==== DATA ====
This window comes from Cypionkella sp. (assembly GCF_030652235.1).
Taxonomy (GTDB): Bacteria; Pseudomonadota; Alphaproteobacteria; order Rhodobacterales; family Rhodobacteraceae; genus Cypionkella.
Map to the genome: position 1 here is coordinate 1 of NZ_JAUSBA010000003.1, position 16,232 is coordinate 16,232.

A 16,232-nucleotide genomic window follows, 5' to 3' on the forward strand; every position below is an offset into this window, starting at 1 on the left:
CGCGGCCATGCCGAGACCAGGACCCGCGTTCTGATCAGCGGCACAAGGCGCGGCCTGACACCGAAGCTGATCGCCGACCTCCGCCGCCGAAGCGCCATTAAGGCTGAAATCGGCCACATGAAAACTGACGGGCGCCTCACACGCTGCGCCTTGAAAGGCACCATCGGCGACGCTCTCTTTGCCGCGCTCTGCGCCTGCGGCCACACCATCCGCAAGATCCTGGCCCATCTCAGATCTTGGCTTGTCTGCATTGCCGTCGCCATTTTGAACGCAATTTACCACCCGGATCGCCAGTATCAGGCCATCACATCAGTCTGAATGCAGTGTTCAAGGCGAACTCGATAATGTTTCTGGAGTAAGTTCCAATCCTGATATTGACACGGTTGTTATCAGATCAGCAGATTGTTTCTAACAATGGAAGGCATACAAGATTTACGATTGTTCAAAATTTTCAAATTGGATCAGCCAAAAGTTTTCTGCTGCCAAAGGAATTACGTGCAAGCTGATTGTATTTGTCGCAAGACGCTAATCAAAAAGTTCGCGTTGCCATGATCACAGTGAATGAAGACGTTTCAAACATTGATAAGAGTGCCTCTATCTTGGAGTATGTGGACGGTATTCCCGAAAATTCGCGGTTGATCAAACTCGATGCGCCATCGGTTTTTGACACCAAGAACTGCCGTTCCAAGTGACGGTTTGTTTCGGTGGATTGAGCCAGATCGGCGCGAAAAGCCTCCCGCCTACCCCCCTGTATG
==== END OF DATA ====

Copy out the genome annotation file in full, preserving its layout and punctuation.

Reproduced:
This window comes from Cypionkella sp. (assembly GCF_030652235.1).
Taxonomy (GTDB): Bacteria; Pseudomonadota; Alphaproteobacteria; order Rhodobacterales; family Rhodobacteraceae; genus Cypionkella.
Map to the genome: position 1 here is coordinate 1 of NZ_JAUSBA010000003.1, position 16,232 is coordinate 16,232.

A 16,232-nucleotide genomic window follows, 5' to 3' on the forward strand; every position below is an offset into this window, starting at 1 on the left:
CGCGGCCATGCCGAGACCAGGACCCGCGTTCTGATCAGCGGCACAAGGCGCGGCCTGACACCGAAGCTGATCGCCGACCTCCGCCGCCGAAGCGCCATTAAGGCTGAAATCGGCCACATGAAAACTGACGGGCGCCTCACACGCTGCGCCTTGAAAGGCACCATCGGCGACGCTCTCTTTGCCGCGCTCTGCGCCTGCGGCCACACCATCCGCAAGATCCTGGCCCATCTCAGATCTTGGCTTGTCTGCATTGCCGTCGCCATTTTGAACGCAATTTACCACCCGGATCGCCAGTATCAGGCCATCACATCAGTCTGAATGCAGTGTTCAAGGCGAACTCGATAATGTTTCTGGAGTAAGTTCCAATCCTGATATTGACACGGTTGTTATCAGATCAGCAGATTGTTTCTAACAATGGAAGGCATACAAGATTTACGATTGTTCAAAATTTTCAAATTGGATCAGCCAAAAGTTTTCTGCTGCCAAAGGAATTACGTGCAAGCTGATTGTATTTGTCGCAAGACGCTAATCAAAAAGTTCGCGTTGCCATGATCACAGTGAATGAAGACGTTTCAAACATTGATAAGAGTGCCTCTATCTTGGAGTATGTGGACGGTATTCCCGAAAATTCGCGGTTGATCAAACTCGATGCGCCATCGGTTTTTGACACCAAGAACTGCCGTTCCAAGTGACGGTTTGTTTCGGTGGATTGAGCCAGATCGGCGCGAAAAGCCTCCCGCCTACCCCCCTGTATG